In the Audience at a Hipster Gig!
Updated: Nov 26, 2020
As I began building this blog and community, I would explain to anyone interested enough to ask, that my inspiration and motivation, was to combat the feeling of being invisible that seemed to accompany the onset of middle age for a lot women. To shine a bright light onto women who were increasingly finding themselves pushed into the shadows.
My conversations with a wide range of women in my age group revealed that invisibility seemed to be a recurring theme for many of us. Being overlooked or just plain old ignored seemed to be the new normal.
Well.... allow me to bring blinding light to the darkness, and reveal a place that a middle age woman can go to, and probably be visible from the moon!
A Hipster Live Music Event!
My wonderful friend and partner in crime has an adult son who is computer-wiz by day, and long haired, charity shop clothes wearing musician by night.
Imagine her pride and excitement when his band got booked for their first ever live gig! They were to be the support act for another young and talented band who are on the cusp of great things.
Oh the joy, when no longer mired in the teenage swamp of embarrassment, he actually asked his mother to come and watch!
He even suggested that she might like to bring her mate along, to dole out tissues when the inevitable tears of pride began to flow!
Dutifully, excitedly, we got dressed up for our night out….jeans and a nice top, obviously.
We applied our make-up and attempted to 'rock it' a little bit.
We were going to a gig after all.
Live music on a school night!
Who's middle aged?
Clearly not us!
We entered the Dive Bar venue and had to put our specs on to work out how to check-in on line, and then cooperatively get our temperature taken in our COVIDsafe world.
The very nice lady at the door took a stab in the dark, and asked if we were, perhaps, parents of the band!
Did it show?
It must have been our pride radiating that gave us away.
Tottering down the steep, dimly lit stairs we emerged into the murky bar and performance area, and because we're COVIDsafe, all seats are pre-allocated and bottoms must stay firmly glued to chairs throughout the evening.
We realise, in our fervour to be supportive, we have booked seats in the front row.
Absolute front row.
Knee caps against the woodwork of the stage front row.
With the spotlights intended for the performers spilling onto our beaming faces, we learn the importance of a good matte primer and how not to pull focus.
An expensive blonde bob can be spotted across the gloom, sporting jeans and a nice top, but wisely draped in close proximity to the bar. We surmise that she too must be a parent of an artist; we later learn that the exact same conversation was being had about us.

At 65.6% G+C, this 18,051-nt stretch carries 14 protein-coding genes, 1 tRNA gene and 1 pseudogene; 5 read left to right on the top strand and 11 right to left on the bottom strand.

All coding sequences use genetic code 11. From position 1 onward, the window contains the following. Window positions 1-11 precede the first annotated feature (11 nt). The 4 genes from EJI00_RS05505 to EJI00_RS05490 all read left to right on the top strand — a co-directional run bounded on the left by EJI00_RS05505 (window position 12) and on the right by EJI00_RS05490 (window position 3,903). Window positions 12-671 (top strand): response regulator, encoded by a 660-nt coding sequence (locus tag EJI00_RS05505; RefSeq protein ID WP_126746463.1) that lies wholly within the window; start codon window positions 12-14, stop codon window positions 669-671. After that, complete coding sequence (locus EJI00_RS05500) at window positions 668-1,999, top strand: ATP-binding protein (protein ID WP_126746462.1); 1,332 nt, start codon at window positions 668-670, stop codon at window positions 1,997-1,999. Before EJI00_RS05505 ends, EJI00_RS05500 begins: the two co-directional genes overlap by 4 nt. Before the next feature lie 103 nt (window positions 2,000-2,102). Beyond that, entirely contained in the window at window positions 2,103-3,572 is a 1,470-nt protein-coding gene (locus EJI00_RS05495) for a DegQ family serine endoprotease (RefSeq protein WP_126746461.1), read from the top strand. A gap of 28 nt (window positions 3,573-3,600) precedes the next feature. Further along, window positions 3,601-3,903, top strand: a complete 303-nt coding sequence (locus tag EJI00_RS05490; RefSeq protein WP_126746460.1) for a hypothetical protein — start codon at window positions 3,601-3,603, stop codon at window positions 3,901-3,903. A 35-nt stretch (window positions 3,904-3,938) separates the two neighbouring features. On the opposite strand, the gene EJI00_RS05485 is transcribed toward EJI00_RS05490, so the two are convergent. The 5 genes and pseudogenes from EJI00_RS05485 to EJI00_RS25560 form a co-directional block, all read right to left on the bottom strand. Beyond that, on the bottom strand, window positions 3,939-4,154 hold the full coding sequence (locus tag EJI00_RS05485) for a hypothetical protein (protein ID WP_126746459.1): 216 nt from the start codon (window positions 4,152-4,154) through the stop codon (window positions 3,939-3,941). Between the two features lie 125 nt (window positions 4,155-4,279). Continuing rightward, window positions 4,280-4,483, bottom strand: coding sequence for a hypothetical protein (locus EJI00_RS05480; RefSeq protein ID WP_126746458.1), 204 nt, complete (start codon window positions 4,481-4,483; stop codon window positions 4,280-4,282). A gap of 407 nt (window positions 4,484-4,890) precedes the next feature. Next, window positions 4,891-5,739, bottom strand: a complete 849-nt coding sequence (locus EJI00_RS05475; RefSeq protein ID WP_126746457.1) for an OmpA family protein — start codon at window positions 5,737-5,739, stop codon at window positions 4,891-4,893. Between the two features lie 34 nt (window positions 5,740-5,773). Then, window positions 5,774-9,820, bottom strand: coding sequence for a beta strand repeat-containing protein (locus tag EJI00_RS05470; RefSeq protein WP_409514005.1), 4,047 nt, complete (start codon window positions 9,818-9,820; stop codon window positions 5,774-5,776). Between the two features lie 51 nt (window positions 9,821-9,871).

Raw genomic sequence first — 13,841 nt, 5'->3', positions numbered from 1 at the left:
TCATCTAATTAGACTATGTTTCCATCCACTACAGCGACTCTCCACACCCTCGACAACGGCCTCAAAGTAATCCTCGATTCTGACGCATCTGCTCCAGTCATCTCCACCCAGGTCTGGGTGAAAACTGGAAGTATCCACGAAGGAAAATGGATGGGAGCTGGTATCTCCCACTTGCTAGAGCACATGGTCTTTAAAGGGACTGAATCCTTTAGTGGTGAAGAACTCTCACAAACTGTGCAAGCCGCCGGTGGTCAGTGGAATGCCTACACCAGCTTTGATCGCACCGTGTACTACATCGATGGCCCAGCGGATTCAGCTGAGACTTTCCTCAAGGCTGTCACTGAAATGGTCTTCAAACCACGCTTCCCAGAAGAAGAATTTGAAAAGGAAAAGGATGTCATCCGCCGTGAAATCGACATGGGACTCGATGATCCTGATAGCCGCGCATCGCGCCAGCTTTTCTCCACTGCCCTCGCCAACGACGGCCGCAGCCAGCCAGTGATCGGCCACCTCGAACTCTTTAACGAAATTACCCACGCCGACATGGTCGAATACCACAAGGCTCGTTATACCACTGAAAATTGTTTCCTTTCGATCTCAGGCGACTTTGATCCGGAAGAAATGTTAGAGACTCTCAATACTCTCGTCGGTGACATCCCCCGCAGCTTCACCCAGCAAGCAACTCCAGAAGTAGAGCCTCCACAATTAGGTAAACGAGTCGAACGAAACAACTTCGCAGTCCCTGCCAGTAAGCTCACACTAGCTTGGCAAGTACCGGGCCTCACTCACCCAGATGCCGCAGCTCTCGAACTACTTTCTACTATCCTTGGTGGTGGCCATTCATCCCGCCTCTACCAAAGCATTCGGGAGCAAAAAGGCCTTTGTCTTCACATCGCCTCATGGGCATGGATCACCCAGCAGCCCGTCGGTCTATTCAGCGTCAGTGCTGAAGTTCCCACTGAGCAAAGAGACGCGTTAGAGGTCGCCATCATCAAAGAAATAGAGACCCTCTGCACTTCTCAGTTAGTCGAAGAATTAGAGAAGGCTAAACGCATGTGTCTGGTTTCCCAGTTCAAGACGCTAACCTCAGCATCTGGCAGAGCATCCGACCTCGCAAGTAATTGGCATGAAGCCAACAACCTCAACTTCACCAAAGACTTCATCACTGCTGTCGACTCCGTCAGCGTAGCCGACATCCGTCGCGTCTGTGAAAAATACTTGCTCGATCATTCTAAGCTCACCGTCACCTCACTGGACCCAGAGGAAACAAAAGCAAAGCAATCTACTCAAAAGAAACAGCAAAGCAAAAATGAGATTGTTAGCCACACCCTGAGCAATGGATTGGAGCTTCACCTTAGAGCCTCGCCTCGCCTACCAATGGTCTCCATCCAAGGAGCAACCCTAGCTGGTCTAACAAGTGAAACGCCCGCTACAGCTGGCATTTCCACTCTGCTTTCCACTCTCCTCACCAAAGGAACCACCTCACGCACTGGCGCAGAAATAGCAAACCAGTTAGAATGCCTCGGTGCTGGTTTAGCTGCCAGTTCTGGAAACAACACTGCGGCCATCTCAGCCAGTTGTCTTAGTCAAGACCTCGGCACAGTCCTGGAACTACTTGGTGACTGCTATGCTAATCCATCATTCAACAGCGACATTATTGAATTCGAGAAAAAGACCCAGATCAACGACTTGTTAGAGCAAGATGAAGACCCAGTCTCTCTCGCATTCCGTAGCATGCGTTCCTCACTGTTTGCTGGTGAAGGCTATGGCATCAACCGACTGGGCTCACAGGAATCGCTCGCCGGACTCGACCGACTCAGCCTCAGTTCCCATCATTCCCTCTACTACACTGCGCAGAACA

Whilst the anticipation for the world debut builds, we gawk around the room, soaking in the atmosphere. We take fashion notes on 'Charity Shop Chic' and meet lots of friendly, returned gazes.
The average age of the audience appears to be 'neonate', but they're all drinking and flirting, so maybe I'm not good at guessing ages.
We feel very visible, very noticed.
We're a curiosity, a talking point, but we're warmly accepted.
It's lovely. It's comfortable.
Our hero and his pal arrive on stage to enthusiastic and encouraging applause from the crowd.
The proud Mum right next to me is valiantly attempting to keep her emotions in check, and failing immediately.
She's beaming, she's radiant, she's crying; she's gazing at her boy up there, singing his heart out and stepping into his dream.
Our visibility ramps up to the next level, when we realise that now that we are here, front row, wrapped in the acceptance of the Hipster home-haircut gang; we are trapped in our seats for the foreseeable!
Our hero has completed a successful set, the crowd has gone wild, and now for the headline act…...
We can't possibly get up!
We can't sneak off and achieve the win-win of a gig and an early night!
The car is so near and yet so far.
To leave now would be the most visible thing that we've ever done.
Two empty seats hugging the very varnish of the stage would be a blatant declaration of our inability to party hard.
We accept that we are here until the finale.
This audience are the die hard cheer squad for this fabulous five piece on the verge of their breakthrough.
We jump in with both feet and enjoy every second of their set.
We sing along with their cover songs, we laugh at their jokes.
We adore their emotion when they dedicate a love song to an embarrassed girlfriend.
A band that we would never have heard of any other way, suddenly and magnificently hit our radar ….because our middle age made us too visible to be able to sneak out for an early night.
With thanks to:
Fripps and Fripps